Eventually, for the individual experienced in living communally, it becomes possible to regard the entire cosmos as one vast, albeit dysfunctional, collective; the problem is simply how to make its workings more to one's liking. This is not to say the fascists, sexists, etc. can go about their merry business and be "part of our collective"—they'd be the first ones to deny that, and follow it up with proof! But remember, the chief argument of fascism and reactionary thinking has always been that cooperation and autonomy are mutually exclusive, that people have to be ordered and controlled or else they will be lazy and kill each other. The more we can demonstrate this to be untrue, the less appeal their claims will have. "Anyone who isn't on both sides of the issue is obviously against me from some direction."
Perhaps the most important thing you can do in this struggle is be there for others, help them believe in themselves, offer real compassion—not the condescension of charity—when it is needed. But there is no formula for this; mercy comes in the least predictable forms and from the most unexpected sources. Often it takes a person who has suffered something similar to be able to offer real succor to one who is suffering or struggling. That's another reason why it is good that we have all chosen different paths and suffered different things, even things that seemed to isolate us—why there is a place even for spoiled rich kids and homeless drug addicts and lovers who have lied and betrayed in this struggle: for who else could relate to others in those difficult situations, offer them guidance and hope? When you recognize how your own tribulations have prepared you to help others, it can make sense of experiences that seemed unjustifiable; at the same time, this may help you to see the importance of others who previously appeared without worth.
Often we have our hands full dealing with our own pain, filled with too much bitterness and confusion to be able to offer others anything, least of all mercy. This means it is all the more critical that we not miss the opportunities we do get to be good to others—whether or not they have "earned" it, whether or not we understand them, whether or not we think it will make a difference.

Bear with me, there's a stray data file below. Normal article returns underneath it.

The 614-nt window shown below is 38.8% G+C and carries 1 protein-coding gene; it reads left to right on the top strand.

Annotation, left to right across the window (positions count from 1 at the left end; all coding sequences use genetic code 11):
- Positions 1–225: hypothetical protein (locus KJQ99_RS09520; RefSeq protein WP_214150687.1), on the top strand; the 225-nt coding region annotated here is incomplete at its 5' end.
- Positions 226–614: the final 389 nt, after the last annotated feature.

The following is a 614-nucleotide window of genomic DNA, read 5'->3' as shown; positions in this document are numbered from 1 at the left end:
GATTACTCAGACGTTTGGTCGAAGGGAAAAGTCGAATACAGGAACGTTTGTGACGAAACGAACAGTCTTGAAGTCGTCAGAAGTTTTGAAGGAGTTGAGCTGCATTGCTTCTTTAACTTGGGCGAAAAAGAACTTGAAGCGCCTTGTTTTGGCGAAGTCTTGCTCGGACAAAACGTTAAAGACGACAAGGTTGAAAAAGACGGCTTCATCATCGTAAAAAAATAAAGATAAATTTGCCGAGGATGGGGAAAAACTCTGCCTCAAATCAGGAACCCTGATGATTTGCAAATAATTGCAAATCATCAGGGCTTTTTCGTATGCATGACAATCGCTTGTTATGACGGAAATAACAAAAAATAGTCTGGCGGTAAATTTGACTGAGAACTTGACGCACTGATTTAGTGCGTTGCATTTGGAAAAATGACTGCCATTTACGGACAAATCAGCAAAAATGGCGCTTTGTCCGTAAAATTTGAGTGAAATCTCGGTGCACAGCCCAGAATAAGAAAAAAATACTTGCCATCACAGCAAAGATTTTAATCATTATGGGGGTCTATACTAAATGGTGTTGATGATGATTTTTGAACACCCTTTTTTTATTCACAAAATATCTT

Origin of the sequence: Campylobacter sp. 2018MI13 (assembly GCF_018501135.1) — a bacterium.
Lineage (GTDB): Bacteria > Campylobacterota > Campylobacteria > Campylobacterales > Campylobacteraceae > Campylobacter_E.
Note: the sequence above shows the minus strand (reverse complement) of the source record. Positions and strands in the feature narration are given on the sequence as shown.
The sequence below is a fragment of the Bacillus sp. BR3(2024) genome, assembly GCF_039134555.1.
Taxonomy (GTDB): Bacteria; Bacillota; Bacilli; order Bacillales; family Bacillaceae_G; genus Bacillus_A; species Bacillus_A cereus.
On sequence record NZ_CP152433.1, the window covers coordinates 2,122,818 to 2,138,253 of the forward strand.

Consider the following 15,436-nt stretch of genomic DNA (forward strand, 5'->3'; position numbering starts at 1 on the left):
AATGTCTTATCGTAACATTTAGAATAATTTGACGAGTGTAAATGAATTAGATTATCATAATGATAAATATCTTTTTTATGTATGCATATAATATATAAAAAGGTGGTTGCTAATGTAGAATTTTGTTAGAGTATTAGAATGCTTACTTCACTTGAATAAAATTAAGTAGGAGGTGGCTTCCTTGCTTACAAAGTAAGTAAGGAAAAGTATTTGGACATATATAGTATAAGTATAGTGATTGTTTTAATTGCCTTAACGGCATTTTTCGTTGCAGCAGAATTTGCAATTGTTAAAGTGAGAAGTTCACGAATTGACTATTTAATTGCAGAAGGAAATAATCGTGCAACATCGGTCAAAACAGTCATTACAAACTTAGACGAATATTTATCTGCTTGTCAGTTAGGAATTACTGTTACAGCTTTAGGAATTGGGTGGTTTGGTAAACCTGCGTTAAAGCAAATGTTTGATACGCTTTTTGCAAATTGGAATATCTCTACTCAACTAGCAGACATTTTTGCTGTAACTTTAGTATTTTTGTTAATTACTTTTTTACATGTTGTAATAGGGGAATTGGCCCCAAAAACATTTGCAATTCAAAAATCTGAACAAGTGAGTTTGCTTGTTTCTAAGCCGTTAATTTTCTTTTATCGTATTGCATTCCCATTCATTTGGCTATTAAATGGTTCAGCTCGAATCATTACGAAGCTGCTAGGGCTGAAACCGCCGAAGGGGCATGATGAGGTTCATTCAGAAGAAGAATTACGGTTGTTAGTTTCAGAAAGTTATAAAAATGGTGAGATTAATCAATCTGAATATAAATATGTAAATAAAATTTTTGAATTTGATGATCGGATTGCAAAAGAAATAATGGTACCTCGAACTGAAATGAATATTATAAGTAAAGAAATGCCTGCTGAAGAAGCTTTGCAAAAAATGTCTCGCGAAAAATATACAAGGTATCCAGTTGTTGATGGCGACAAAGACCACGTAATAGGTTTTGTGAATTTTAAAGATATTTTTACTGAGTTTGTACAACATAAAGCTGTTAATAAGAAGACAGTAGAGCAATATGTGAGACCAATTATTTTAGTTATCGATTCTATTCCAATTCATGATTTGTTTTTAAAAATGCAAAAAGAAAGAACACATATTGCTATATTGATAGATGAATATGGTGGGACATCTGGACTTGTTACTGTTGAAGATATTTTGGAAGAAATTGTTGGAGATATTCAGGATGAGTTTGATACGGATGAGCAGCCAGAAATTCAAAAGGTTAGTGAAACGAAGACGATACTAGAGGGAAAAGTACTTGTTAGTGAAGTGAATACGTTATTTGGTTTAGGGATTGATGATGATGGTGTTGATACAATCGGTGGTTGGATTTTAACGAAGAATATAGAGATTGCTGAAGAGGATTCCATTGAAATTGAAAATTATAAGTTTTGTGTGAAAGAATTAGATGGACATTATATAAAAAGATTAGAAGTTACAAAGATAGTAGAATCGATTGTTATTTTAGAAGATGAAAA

War, or Revolution?
We would-be revolutionaries so frequently frame our project in martial terms: we set out to Fight Racism, Smash Fascism, Destroy Capitalism, Eat the Rich. This enables us to see ourselves as noble crusaders—and more importantly, to have adversaries, which reassures us of our own righteousness. This reassurance is apparently more precious than the success in our efforts it replaces and prevents—at least, it is so long as one hasn't yet tasted that success. We have to remember in every instant that our enemies are not human beings: our enemies are the conditions that make us enemies.
A world entirely without enemies is not possible—it's not even desirable, for most—but understand, war is business as usual for capitalist society: Exxon vs. Shell, U.S.A. vs. Iraq, Communists vs. Anarchists, lover against lover and parent against child. Even if we could kill every last rapist, C.E.O., head of state, police officer, and housemate who won't do the dishes, that violence would remain in the world as the venom and fury of those who survived them (not to mention the ways those murders would leave their mark on us)—that's karma for you. Revolution is what happens when you create situations that make the old conflicts—all that inertia of resentment and insecurity and antagonism—irrelevant.